June 22, 1998

The San Juan Star
PO Box 364187
San Juan, Puerto Rico 00936-4187

Dear Editor:

        The commentary by Dr. Antonio Fernós, asserting that his legal scholarship is superior to that of former U.S. Attorney General Dick Thornburgh (STAR, June 19), argues that resolution of Puerto Rico's status is a matter ruled primarily by international law and conventions rather than the U.S. constitutional and political process.

        To understand the relationship between international and national law, it is necessary to recognize that the international treaties and conventions to which Dr. Fernós refers are not self-executing or applicable of their own force. Rather, the practice of nations with respect to both customary and treaty-based international law is normally determined through the constitutional and domestic political process by which each nation exercises its national sovereignty.

        Puerto Rico, of course, is not a national party to any of the conventions to which Dr. Fernós referred. The U.S., rather than Puerto Rico, is the nation recognized by the international community as competent to become a party to these conventions and determine their implementation in the United States, which under international law currently includes Puerto Rico.

        Thus, U.N. General Assembly Resolution 748 recognizes the principle of self-determination in the case of Puerto Rico, but its implementation is still to be determined through the U.S. constitutional process. Resolution 748 also recognizes that commonwealth status can be changed or ended in favor of separate national sovereignty through the U.S. constitutional process rather than under any form of U.N. supervision.

        Since the current form of local self-government was established in 1952, the U.S. recognized the right of the people of Puerto Rico to choose separate sovereignty. Thus, if the people of Puerto Rico choose to convert their cultural identity into separate legal and constitutional nationality, U.S. sovereignty and citizenship in Puerto Rico will end.

        Then in its own name and right, Puerto Rico can become a party to all the treaties and conventions Dr. Fernós cites. Unless that happens, Dr. Fernós remains like the Wizard of Oz. He cites international law in high-sounding abstract terms, without explaining how international doctrines are implemented by sovereign nations in the real world.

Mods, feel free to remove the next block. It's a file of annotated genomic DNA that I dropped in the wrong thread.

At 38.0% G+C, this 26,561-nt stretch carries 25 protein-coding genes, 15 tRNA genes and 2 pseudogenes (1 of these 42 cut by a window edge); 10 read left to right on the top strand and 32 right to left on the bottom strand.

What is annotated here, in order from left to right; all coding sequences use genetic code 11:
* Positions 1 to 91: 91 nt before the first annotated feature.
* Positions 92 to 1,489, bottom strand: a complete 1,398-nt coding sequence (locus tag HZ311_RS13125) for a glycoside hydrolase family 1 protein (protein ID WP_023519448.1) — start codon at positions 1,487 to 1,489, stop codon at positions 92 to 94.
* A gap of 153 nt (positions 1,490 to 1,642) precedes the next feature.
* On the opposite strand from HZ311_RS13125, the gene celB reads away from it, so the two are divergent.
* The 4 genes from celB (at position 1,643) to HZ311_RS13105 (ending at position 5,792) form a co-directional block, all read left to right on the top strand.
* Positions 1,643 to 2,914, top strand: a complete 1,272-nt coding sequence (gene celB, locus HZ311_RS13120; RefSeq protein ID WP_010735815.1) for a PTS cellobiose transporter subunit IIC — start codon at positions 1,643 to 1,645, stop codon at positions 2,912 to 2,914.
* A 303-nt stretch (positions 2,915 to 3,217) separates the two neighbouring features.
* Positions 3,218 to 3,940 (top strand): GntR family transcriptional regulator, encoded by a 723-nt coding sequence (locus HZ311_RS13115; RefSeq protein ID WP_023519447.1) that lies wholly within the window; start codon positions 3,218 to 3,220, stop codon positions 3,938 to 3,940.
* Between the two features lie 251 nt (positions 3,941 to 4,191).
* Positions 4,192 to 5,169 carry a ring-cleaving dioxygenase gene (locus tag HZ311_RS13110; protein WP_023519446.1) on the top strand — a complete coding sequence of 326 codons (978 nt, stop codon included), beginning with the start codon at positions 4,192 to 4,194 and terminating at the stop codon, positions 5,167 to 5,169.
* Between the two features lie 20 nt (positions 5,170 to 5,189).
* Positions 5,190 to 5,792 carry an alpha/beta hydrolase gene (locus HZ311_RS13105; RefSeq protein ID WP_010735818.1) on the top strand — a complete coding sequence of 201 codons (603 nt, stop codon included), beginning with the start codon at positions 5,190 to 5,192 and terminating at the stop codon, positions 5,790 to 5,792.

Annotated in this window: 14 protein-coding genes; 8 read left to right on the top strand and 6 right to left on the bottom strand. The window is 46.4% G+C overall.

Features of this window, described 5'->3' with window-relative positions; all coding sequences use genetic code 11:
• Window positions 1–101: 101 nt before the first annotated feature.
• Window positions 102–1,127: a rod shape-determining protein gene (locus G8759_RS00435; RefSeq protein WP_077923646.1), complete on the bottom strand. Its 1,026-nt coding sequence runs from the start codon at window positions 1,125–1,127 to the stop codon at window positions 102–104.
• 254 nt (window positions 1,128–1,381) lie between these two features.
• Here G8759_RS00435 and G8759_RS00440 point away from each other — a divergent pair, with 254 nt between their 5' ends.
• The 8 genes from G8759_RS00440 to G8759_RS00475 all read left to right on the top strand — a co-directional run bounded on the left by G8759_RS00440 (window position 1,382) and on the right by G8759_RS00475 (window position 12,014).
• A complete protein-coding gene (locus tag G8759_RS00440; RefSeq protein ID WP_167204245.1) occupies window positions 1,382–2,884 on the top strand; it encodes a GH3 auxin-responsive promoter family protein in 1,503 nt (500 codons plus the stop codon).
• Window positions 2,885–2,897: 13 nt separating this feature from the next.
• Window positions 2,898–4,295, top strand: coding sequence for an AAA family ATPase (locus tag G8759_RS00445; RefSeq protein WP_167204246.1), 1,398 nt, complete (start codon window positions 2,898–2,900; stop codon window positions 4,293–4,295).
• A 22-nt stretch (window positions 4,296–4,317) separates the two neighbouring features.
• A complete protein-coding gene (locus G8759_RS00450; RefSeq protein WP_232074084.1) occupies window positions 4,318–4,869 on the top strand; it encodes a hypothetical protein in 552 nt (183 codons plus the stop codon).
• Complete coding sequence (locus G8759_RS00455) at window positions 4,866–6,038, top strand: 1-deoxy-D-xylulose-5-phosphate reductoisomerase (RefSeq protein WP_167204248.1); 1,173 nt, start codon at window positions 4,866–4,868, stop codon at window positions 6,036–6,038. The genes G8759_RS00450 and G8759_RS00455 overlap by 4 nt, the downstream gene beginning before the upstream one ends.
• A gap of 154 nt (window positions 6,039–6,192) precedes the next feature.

Simply put, international doctrines are not the law of the land in the U.S., including Puerto Rico, unless recognized by the U.S. and implemented through the federal political process. Moreover, the U.S. has never recognized any doctrine or ratified any treaty or convention which eliminates the authority of the U.S. Congress to determine the "civil rights and political status" of the inhabitants of Puerto Rico pursuant to Article IX of the Treaty of Paris and the Territorial Clause.

        Finally, being from a U.S. unincorporated territory with permissive citizenship and a political status defined by Congress under the Territorial Clause is not a form of "slavery" as Dr. Fernós asserts. Rather, the people of Puerto Rico have consented to internal self-government under a local constitution in 1952, but have not achieved equal rights to participate in the political process through which the supreme law applicable to Puerto Rico is made. To cure this inherently defective status, the people of Puerto Rico have the right to exercise their inherent sovereignty in favor of becoming a state of the union, or to go outside the U.S. constitutional system as an independent nation.

        Statehood is the only way to have equality in permanent union with the U.S. and irrevocable U.S. citizenship for future generations. Like independence, statehood will end the power Congress has over Puerto Rico under the Territorial Clause. Of course, statehood has never been handed to any territory on a silver platter. It is something that the people of previous territories have struggled to achieve. Like the option of independence, statehood will have to be worked out with Congress over a period of years. That is what the current status proposals before Congress will make possible.

        I regret that rebuttal of Dr. Fernós' commentary has required so many words, but one of the clearest lessons of the Puerto Rico political status process is that clarifying half-truths takes more effort than telling the half-truths in the first place.




(s) Herbert W. Brown III


Herbert W. Brown III President


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